Leadership is about shared strength and if we want to live in a great world, we all need to take the responsibility for strengthen those around us. If you think you have great leadership skills, then prove it! Show the world how you can lead more than one team or one organisation. Share those skills and build those skills in others. Be proactive in your sector and your community.

True leaders are conduits for change.


Business, Cambridge

Cambridge Taking on the World

This is an article I wrote for the Cambridge Chamber of Commerce. I want to share it because the core theme applies to so many communities.

Businesses can, and must, be a key part of thriving, sustainable communities.


“I’ve noticed something about business in Cambridge recently and it excites me. We all know that the town is growing and growing fast but despite this, we are more than ever a business community.

Our Chamber is to the fore of this activity, not only regularly getting good attendances at its events but also for associated groups such as Optimum and 1st XV. The I-Site has become more prominent, BNI groups are going well and elite sport is providing so many new opportunities to leverage off similar organisations.

We talk to each other about our businesses, we openly share information and happily lend a hand when needed.

Sometimes it’s easy to look around and wonder what’s happened to our little town. So many new faces and so many new businesses. Busy streets and even traffic lights, we’ve come a long way from the days when the state highway went through the main street and we had sale yards down Carters Flat. Often growth can lead to that big city feel where everyone looks after themselves and other businesses are simply classified as the competition. I believe we’ve done the opposite and actually strengthened our community. This is why I’m excited.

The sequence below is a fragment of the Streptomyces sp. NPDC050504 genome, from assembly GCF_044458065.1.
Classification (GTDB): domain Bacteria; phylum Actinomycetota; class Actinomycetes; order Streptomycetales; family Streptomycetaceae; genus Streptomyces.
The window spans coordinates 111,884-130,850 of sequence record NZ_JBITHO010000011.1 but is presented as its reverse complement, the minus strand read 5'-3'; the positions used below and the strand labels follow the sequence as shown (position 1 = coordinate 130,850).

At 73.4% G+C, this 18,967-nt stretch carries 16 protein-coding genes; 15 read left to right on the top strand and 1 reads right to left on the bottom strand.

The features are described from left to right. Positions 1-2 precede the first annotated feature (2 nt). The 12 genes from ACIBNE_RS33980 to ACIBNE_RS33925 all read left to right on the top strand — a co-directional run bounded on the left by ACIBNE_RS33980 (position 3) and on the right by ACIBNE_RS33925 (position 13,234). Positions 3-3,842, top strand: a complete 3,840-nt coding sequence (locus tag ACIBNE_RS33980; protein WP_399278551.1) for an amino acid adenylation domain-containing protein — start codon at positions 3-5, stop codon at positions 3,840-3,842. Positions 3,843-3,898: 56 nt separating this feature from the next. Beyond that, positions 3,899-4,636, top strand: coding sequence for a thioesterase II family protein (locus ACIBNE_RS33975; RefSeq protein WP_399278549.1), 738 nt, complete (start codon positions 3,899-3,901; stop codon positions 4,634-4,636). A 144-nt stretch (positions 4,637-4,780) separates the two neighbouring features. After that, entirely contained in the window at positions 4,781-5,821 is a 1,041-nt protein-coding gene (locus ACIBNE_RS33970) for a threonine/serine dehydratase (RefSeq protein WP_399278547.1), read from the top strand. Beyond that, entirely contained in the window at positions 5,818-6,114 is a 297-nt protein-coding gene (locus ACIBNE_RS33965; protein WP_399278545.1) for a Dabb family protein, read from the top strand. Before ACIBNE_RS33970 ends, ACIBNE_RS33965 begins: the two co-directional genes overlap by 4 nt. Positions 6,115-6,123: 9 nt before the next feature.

At CSC Buying Group our passion for supporting thriving communities has become our purpose, with “Building Richer Communities” our new mission statement. In an increasingly diverse digital world, we see this as more necessary now than ever before. Like any community, businesses need to support each other and play a part in sustaining that community.

Buying local, employing locals and advocating for our local businesses should continue to be at the core of what we do. The question we should be asking now is how can we take this further?

For me, it’s about ensuring that we continually expand the size of the pie, not competing for a larger piece of what is already there. We need to strive to earn business from outside of Cambridge, even exporting for the ultimate ‘outside’ money.

There’s some great examples of this in Cambridge, some are very well known while others are quietly achieving well out of the limelight. We now need to grow the numbers doing this.

Obviously business growth also leads to employment meaning our town becomes far more economically sustainable, and let’s not forget the social benefits of full employment.

Singly we may be small but uniting and working together, we can get the scale to compete with the big city slickers – in their back yards. We all need to challenge ourselves and seek ways we can make this happen. Let’s talk unashamedly about Cambridge businesses taking on the world!

Finally, as we start to enjoy the benefits of growth, let us never forget what makes us unique … the village that is a growing community.”

The Chamber News is always a great read. Tania and the team do an amazing job with it. Read more